One of my first-ever PlayStation 3 games was LittleBigPlanet (LBP). With its lovable sense of charm and remarkably robust level creation tools, my friends and I were captivated by the game — and its 2011 sequel — for hours upon hours on end.
With the franchise being dormant since 2014’s LittleBigPlanet 3, I admittedly haven’t thought much about LBP lately — until now, that is. In comes Sackboy: A Big Adventure, a spin-off of the LBP series and PlayStation 5 launch title starring the adorable titular fabric creature from the original games.
However, this time around, the franchise is shifting to a 3D platformer in the vein of Super Mario 3D World while doing away with the user-generated content of the LBP games. But while Sackboy loses a bit of his identity in this shift in direction, I’m happy to say that the changeover is overall quite successful.
Super Sackboy 3D World
It really can’t be understated just how much Sackboy: A Big Adventure owes to Super Mario 3D World. Everything from the core fixed-camera, isometric level design and four-player co-op support feels directly lifted from Nintendo’s acclaimed 2013 Wii U game. This, on top of the decision to forgo LBP‘s signature user-generated tools, makes Sackboy’s latest adventure feel less unique.
With all of that said, it’s hard to hold the game’s fairly derivative nature against it because it’s simply so darned charming. Developer Sumo Digital has commendably adapted everything else that made LBP so special. You see this on display as early as the main cutscene, which quickly sets up the main conflict. One day, Craftworld is sucked away by the villainous Vex (voiced by Oscar nominee Richard E. Grant), forcing Sackboy to travel to different worlds to stop. While the plot is thin, I was consistently entertained by the colourful cast of characters, including Vex (brought to life through a committedly animated Grant) and the ever-helpful mentor figure Scarlet, voiced by Dawn French. Having said that, Sackboy himself is oddly noisy, making all sorts of childish grunts and cries, which removes some of the charm of the Lego game-esque pantomime from LBP.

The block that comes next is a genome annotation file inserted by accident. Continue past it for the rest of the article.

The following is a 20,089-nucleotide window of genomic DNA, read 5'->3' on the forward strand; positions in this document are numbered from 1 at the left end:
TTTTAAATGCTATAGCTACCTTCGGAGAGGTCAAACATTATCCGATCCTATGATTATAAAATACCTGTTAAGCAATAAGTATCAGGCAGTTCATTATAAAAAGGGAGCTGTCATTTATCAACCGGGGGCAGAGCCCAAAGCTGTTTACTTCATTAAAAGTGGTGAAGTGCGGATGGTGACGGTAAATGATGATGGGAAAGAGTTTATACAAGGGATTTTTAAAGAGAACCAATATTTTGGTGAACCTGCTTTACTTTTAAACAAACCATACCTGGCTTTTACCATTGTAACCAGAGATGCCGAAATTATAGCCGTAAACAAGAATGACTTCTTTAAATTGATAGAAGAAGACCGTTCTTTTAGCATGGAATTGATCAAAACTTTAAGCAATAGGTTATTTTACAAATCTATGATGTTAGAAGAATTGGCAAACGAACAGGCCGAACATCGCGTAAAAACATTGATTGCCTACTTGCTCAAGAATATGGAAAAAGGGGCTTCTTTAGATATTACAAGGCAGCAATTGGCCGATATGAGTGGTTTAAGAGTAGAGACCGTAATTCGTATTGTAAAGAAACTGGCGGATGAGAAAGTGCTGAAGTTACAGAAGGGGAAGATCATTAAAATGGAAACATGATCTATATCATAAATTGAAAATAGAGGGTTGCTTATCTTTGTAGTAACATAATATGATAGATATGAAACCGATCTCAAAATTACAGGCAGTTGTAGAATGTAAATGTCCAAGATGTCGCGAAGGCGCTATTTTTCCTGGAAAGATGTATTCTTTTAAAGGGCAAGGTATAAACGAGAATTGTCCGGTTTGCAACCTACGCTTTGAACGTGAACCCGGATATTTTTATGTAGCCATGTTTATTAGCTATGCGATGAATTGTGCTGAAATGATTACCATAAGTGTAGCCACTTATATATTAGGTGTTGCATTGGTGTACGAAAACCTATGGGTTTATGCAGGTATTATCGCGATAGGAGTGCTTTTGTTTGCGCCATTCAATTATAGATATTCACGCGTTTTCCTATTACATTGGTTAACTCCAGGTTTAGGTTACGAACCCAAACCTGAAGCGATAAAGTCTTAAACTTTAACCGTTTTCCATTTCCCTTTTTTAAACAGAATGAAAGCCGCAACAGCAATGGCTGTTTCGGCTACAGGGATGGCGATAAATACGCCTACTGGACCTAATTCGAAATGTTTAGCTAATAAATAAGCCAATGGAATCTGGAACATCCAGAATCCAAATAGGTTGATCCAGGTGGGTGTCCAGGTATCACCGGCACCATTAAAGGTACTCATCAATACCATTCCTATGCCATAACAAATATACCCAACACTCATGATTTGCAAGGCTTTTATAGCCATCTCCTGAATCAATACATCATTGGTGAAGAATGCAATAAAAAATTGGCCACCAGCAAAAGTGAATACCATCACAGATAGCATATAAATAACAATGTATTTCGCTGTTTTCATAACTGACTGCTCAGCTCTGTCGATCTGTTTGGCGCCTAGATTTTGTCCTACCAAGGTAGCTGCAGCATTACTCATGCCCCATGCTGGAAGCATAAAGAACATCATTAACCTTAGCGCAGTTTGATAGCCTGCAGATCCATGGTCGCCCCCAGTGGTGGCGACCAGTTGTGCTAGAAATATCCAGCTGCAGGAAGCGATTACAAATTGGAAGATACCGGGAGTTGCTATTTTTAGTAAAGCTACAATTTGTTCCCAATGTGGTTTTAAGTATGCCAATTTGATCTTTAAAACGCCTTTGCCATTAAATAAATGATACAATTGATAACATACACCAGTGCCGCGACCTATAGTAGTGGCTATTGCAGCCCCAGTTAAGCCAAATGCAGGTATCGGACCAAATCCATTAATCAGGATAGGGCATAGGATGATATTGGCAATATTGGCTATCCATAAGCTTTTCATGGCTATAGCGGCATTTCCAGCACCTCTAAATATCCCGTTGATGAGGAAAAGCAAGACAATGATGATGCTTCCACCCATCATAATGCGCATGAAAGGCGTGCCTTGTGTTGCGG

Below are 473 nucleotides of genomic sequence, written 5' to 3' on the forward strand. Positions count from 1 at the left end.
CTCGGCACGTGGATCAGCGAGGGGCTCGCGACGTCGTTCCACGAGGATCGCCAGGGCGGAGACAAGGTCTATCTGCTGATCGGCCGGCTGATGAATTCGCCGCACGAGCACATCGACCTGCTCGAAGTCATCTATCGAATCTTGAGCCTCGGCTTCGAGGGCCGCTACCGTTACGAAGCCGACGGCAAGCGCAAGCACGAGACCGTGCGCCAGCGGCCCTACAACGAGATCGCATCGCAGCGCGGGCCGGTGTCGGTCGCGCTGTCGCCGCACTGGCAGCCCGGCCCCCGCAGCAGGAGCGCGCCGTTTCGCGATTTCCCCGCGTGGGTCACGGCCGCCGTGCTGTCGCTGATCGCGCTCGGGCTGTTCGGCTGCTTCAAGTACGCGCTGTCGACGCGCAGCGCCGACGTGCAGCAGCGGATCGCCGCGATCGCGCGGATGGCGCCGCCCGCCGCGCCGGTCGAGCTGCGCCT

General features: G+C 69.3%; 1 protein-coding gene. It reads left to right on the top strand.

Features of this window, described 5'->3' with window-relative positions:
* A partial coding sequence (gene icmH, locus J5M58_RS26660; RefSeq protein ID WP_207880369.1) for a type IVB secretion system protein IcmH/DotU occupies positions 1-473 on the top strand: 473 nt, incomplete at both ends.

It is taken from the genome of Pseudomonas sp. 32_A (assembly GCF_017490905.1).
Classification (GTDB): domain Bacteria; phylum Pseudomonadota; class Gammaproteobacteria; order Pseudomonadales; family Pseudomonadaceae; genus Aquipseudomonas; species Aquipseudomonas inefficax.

This premise also lays the groundwork for a variety of levels for you to visit, which, in typical LBP form, are bursting with creativity. That’s because they’re cleverly designed with all sorts of containers, cardboard and other household objects to give the world that tactile, picturesque look. On top of that, they each have their own quirky and rewarding gimmicks, like finding keys in a larger area to unlock a door or herding together little anthropomorphic creatures into a pen.
All the while, A Big Adventure makes good use of the series’ classic cosmetic system, allowing you to find outfits in levels to customize Sackboy or purchase other items using collected bells. I enjoyed running around one level as a Ninja Sackboy with a frying pan and Elvis Presley-esque rockstar in another. Even if the gameplay in A Big Adventure can at times feel somewhat basic, these endearing design choices ensure there’s never a dull moment while playing.
But there are other, deeper areas in which A Big Adventure stands out nicely from Mario or even other games in general. Early on in the 10-ish-hour campaign, I came across a level with a familiar funky beat on loop. As I took a few steps into the level, the song started to progress, and I was surprised to find out I was listening to Mark Ronson and Bruno Mars’ “Uptown Funk.” I quickly realized that the entire level was set to the catchy tune, with all sorts of colourful background creatures and even the platforms I had to jump on moving to the beat. While I don’t want to spoil the rest, there are several other levels featuring different licensed songs (mixed in with a compelling original score, no less), and I was pleasantly surprised to come across all of them. As well-designed as Mario games can be, you’ll likely never see them get this delightfully wild, and A Big Adventure is all the better for it.